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I recently installed my first VMware ESXi (4.1) server. Things have gone smoothly in my testing but I have run into one annoying problem:

None of the virtual machines that are running on this ESXi box properly report themselves to the our local DNS server. They appear able to pull an address and DNS info from the DHCP server however but when it comes to reporting their FQDNs to the DNS server, nothing.

Is it something to do with the virtual switch that ESXi runs? Right now the VMs just pull an address on the same subnet as the rest of the servers and I would like to keep it that way if possible. I wonder if the only way to get this to work is to put my VMs on a different subnet and set up routing between them.

What would you guys do?

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2 Answers 2

Are these machines joined to an AD domain? If not, then you'll need to configure a connection specific DNS suffix on them for the DNS zone that you want them to register their A records in.

A host that is not joined to an AD domain does not have a primary DNS suffix and as such, you need to configure a connection specific DNS suffix that matches the DNS zone that they should register their A records in.

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These VMs are not joined to the local AD domain. The strange thing is that non-ad IP clients report to DNS just find without being a member of the domain. I did check the primary DNS suffix and like you said it was blank. I added that manually in the adapter config. The awesome thing is now I can see the name resolving, but the wierd thing is that now I am not seeing the entry for it in the DNS console. –  Tyson Navarre Jul 8 '11 at 15:08
    
Try running ipconfig /registerdns on one of the clients. Wait 15 minutes and see if the A record is registered. If the DHCP server is joined to the same AD domain as the DNS server and if the DHCP server is configured to always update DNS on behalf of the DHCP client then the DHCP server should update the A record regardless. If the DHCP server is not joined to the same domain as the DNS server or if it's not configured to update DNS on behalf of the DHCP client then you'll need to configure your DNS zone to allow secure and unsecure updates. –  joeqwerty Jul 8 '11 at 15:37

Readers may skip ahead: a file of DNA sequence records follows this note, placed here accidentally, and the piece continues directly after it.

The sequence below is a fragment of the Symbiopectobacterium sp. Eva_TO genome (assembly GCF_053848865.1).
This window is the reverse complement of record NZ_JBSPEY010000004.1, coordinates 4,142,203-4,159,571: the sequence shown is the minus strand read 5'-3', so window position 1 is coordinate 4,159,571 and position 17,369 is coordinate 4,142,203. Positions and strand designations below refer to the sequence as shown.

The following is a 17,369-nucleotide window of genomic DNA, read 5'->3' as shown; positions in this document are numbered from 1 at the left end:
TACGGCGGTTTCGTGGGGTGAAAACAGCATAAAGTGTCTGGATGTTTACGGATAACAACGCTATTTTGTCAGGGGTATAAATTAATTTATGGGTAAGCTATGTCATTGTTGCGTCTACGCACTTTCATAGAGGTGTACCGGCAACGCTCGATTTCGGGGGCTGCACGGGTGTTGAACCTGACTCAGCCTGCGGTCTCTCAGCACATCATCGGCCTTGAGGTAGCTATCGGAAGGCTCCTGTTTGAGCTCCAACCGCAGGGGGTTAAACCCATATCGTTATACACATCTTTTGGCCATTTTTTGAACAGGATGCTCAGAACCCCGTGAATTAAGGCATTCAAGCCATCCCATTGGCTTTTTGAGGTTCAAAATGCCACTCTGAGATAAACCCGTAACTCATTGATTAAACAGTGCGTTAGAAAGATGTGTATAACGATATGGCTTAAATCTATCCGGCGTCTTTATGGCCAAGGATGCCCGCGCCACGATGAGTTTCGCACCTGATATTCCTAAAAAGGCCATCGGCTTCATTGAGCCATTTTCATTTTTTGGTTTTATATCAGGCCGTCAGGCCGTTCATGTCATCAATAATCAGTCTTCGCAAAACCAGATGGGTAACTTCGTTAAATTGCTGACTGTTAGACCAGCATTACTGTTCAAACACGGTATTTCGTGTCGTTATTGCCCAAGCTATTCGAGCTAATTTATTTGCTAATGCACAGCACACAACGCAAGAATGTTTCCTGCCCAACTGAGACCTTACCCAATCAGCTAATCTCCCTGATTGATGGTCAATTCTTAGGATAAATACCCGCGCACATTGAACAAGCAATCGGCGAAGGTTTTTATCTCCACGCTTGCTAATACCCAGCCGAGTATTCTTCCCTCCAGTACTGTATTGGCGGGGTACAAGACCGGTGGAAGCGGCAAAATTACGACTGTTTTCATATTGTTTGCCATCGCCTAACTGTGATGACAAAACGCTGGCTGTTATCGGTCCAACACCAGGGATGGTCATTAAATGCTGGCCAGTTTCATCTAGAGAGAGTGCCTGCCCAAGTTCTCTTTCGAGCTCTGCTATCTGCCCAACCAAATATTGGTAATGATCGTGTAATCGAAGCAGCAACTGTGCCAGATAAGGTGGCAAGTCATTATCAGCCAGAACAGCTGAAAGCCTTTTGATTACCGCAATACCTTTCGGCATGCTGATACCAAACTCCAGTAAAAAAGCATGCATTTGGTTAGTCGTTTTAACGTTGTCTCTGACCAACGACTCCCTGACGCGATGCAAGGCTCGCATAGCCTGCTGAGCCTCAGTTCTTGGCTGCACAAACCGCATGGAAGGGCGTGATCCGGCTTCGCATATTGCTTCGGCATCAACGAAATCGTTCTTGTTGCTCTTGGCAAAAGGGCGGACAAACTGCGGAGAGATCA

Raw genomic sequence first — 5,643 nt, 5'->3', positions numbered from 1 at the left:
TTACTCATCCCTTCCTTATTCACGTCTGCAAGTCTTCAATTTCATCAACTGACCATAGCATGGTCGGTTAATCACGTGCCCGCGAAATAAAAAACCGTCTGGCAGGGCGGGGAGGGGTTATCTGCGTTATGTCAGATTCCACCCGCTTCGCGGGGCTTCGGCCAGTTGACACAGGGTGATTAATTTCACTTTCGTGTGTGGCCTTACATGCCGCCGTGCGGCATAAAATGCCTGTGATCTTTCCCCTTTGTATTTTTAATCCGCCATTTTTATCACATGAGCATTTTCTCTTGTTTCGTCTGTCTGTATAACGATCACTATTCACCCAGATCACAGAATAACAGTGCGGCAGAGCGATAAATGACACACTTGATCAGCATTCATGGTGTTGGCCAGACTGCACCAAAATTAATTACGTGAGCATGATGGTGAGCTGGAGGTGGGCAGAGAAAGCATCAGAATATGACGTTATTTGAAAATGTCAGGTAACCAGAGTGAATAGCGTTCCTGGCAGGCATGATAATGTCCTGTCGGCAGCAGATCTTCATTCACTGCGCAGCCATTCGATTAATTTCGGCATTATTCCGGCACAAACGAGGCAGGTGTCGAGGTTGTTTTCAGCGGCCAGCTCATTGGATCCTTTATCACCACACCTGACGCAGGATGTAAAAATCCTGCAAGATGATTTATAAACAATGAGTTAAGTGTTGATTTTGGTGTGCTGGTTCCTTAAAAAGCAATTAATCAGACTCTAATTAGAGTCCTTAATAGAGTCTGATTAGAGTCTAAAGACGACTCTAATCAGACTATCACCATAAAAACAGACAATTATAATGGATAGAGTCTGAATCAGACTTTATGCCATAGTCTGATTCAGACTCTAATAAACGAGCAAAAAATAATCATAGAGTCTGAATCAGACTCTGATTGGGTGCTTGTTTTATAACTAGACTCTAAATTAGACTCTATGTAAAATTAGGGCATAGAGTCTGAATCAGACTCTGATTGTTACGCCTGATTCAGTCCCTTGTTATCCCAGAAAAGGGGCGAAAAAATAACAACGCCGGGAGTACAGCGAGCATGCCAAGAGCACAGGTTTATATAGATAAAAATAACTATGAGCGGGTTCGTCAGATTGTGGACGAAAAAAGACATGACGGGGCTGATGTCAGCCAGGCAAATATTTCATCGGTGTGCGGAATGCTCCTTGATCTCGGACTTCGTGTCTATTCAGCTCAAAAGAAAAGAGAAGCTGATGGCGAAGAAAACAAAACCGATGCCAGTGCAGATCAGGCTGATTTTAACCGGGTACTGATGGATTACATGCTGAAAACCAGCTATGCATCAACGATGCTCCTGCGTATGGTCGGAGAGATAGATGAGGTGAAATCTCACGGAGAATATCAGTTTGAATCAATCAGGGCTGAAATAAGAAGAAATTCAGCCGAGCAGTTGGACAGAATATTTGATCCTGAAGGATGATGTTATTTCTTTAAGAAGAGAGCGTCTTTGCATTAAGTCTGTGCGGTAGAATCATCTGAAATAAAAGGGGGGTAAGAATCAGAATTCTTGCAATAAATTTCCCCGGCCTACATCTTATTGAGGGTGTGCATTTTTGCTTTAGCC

a little update: I think the VM I talked about resolved because I actually joined it to the domain. I made anther VM and manually added the primary DNS suffix and it does not appear to be registering in DNS even after doing the CLI command to register. –  Tyson Navarre Jul 11 '11 at 15:15
    
That tells me one of two things: 1. The DHCP server is not configured to update A records on behalf of the clients or 2. The DNS zone is not configured to allow secure and unsecure updates. Non-domain joined computers can't register and update their DNS records in a domain DNS zone that's not configured to allow unsecure updates or if the DHCP server is not configured to update A records on behalf of the DHCP clients. –  joeqwerty Jul 11 '11 at 19:55

This is nothing to do with ESXi, it's a VM thing, the vSwitch is just a switch, nothing more, a layer 2 device that knows nothing of IP at all. I have lots of VMs doing exactly what you're doing and they get DHCP addresses and register their DNS names appropriately.

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Thanks! I went back into one of the new VMs on this ESXi box and double checked to ensure the "register connection's address in DNS" is checked and it is. Where else can I check to see where the point of failure is? The logs on the VMs are not giving me anything to go on –  Tyson Navarre Jul 8 '11 at 14:10
    
You could do a wireshark trace on the host's trunk/uplink if you really wanted. –  Chopper3 Jul 8 '11 at 14:17
    
downloaded it and trying it now. The strange thing is that it only appears to be the VMs on this system that are not reporting to the DNS server. They will report if they are a domain member but if the VM is not, then they can get a proper IP but no DNS registration. –  Tyson Navarre Jul 11 '11 at 15:37

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